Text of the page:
Jaguar May Kill Supercharged V6 To Make Way For Inline-Six

by Heather Platt | Posted on Tuesday, April 24th, 2018

This could be the last year to score a Jaguar with the carmaker’s 3.0-liter supercharged V6. Autocar reports that Jaguar deep-sixed the the XE S and XF S in the UK due to poor sales and difficulty coping with European emissions regulation changes taking place this year. The mag expects the XJ and F-Pace to lose the V6, too, but suspects the F-Type might retain the engine.

Jaguar V6

It’s possible, however, the bent-six with up to 380 horsepower and 339 pound-feet of torque might finally be retiring for a reason reported on for at least three years: To make way for a 3.0-liter inline-six from the Ingenium line of motors.

In 2015, Motor Trend noted the supercharged V6 would die at the end of 2016, succeeded by a “more powerful Ingenium inline-six,” likely to be turbocharged. One year later, Car laid out a new family of Ingenium inline-sixes in gasoline and diesel versions. There would be three gas options with 300, 400, and 500 horsepower, plus three diesels with 275, 335, and 400 hp and herds of torque. In Car‘s report, the engines were meant to be here in 2017. This could be the year it finally happens.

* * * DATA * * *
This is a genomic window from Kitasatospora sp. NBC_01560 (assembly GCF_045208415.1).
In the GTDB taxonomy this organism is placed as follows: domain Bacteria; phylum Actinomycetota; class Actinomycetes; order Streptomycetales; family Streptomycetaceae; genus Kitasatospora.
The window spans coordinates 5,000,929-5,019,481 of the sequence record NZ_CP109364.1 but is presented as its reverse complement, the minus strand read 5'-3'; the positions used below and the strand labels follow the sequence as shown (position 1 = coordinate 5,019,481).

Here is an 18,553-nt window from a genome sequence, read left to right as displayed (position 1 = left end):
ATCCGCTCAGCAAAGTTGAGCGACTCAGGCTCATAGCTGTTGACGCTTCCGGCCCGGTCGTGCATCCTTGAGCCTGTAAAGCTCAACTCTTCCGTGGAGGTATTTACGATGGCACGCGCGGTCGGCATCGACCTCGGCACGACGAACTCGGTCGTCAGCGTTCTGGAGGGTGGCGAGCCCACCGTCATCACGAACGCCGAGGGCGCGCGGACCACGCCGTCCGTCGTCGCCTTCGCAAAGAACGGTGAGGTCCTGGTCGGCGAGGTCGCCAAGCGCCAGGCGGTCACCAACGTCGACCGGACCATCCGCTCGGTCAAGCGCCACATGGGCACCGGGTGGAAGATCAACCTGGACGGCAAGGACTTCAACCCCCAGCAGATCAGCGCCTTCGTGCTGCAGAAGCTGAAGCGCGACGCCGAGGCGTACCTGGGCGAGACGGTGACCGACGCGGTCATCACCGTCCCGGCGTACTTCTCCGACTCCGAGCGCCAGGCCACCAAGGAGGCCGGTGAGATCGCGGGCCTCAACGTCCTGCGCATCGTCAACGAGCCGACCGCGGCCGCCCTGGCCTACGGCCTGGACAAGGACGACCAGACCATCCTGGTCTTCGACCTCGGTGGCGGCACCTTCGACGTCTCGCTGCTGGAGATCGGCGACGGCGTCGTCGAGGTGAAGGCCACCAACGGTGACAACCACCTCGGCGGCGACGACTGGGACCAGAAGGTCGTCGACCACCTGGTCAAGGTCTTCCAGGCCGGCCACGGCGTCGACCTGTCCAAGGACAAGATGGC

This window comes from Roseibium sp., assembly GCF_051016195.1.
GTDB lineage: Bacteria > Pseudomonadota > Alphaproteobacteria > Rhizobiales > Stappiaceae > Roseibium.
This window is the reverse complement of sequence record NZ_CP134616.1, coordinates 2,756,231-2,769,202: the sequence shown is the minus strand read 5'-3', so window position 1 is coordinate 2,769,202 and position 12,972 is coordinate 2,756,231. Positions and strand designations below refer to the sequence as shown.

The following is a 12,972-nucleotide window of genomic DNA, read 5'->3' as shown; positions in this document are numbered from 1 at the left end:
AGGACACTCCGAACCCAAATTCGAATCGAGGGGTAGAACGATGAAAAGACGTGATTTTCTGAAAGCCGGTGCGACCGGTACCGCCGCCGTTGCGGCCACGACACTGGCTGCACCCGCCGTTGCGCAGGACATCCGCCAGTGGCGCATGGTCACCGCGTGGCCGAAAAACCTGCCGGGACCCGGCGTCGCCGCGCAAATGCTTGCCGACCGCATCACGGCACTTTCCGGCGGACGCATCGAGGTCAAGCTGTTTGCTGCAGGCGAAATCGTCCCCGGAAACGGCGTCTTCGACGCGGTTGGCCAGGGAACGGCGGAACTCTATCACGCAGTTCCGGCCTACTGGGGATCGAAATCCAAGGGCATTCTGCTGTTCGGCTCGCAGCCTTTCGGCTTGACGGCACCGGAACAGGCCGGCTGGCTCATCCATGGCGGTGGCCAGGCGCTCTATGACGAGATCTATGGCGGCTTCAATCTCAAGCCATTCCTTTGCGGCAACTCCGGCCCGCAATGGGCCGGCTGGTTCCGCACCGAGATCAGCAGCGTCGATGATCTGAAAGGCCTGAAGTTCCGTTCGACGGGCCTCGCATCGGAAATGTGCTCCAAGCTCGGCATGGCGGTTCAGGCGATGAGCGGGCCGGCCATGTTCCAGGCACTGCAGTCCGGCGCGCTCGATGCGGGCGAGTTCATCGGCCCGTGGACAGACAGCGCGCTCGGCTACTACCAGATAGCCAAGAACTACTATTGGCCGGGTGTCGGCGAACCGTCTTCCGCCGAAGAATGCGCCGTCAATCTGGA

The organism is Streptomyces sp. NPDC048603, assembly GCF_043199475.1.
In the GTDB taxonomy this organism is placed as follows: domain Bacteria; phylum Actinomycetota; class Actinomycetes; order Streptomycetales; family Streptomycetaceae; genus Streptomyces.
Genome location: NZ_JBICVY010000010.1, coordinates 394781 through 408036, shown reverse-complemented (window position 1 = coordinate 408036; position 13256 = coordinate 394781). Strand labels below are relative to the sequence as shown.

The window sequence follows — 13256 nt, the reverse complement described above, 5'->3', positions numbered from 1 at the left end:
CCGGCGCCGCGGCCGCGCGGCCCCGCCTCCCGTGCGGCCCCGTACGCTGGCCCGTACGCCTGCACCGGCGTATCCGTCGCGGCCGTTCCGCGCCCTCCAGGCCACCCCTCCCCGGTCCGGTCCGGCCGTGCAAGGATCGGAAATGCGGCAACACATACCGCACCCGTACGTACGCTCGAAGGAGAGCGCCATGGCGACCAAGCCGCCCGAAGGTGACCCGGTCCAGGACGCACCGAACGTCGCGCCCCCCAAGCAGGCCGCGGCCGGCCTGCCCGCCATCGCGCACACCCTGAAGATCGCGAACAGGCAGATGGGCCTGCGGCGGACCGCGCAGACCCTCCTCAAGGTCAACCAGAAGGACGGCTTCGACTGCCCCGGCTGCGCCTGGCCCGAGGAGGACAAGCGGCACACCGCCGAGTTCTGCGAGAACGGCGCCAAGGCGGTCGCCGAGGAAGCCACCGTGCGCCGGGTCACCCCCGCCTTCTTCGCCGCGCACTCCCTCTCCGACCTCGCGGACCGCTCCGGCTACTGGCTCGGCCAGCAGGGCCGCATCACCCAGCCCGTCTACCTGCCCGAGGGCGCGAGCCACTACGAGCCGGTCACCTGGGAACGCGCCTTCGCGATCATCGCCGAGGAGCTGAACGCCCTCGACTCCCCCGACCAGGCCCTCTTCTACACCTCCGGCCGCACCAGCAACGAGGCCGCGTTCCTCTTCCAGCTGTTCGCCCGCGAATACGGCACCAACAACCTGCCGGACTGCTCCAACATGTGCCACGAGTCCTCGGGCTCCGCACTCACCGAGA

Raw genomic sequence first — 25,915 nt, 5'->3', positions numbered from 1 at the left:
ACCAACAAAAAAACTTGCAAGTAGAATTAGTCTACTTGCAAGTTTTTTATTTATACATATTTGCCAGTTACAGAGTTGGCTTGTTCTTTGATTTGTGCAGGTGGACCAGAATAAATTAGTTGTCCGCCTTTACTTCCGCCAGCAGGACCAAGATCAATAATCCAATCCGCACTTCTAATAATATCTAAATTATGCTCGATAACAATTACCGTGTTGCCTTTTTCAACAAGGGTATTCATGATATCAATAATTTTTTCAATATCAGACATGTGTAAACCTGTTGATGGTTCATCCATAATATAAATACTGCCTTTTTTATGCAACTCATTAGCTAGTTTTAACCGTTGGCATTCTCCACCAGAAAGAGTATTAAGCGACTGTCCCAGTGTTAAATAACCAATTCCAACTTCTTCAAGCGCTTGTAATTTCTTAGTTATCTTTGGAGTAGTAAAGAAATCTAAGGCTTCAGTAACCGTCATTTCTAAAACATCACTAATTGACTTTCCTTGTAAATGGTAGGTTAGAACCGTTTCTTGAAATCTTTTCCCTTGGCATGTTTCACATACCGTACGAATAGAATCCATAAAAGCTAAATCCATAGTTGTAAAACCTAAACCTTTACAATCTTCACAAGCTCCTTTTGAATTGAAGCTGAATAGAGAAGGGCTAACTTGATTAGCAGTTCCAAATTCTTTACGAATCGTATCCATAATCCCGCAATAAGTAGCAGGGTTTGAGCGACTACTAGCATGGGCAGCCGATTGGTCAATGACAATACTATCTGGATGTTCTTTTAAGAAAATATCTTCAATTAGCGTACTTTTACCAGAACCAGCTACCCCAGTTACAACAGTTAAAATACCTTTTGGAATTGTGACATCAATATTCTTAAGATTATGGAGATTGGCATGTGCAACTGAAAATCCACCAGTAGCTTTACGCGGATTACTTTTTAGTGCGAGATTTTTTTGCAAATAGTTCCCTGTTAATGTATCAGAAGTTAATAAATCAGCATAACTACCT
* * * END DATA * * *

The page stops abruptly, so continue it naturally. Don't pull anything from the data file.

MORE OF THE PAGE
A Jaguar spokesman in the UK told Autocar that an uptake of less than 2 percent on the S models, “Coupled with impending emissions regulation changes, it makes sense to remove these variants from sale in the UK.” When Jalopnik asked Jaguar U.S. about availability here — we aren’t a party to the imminent European emissions changes — the carmaker would only say that the engine remains available in the current XE, XF, XJ, F-Type and F-Pace.

No matter the timeline, Jaguar would want a six-cylinder to fill the gap from the 296-hp Ingenium 2.0-liter four-cylinder to the supercharged 5.0-liter V8 that starts at 470 hp. Jaguar expanded an area of its Wolverhampton, UK, engine factory to build the scalable Ingenium line. An inline-six would not only reconnect with Jaguar’s past — and the firm’s long-hooded cars remain ready to swallow them — the straight-six is lighter, has fewer moving parts, and emits less pollution than the supercharged V6. It is also compatible with front-, rear- and all-wheel drive, longitudinal and transverse mounting, and hybrid applications, so expect to see the motor migrate to the Range Rover, Range Rover Sport, and Land Rover Discovery.

Looking to either end of the Ingenium spectrum, Motor Trend reported that a 1.5-liter, three-cylinder gasoline Ingenium engine could one day serve the Jaguar XE and F-Pace, as well as the Evoque and Discovery Sport. When it comes to the V8, an Autocar piece from 2016 said Jaguar might let its 5.0-liter V8 die, and turn to BMW or Mercedes-Benz for a big engine.



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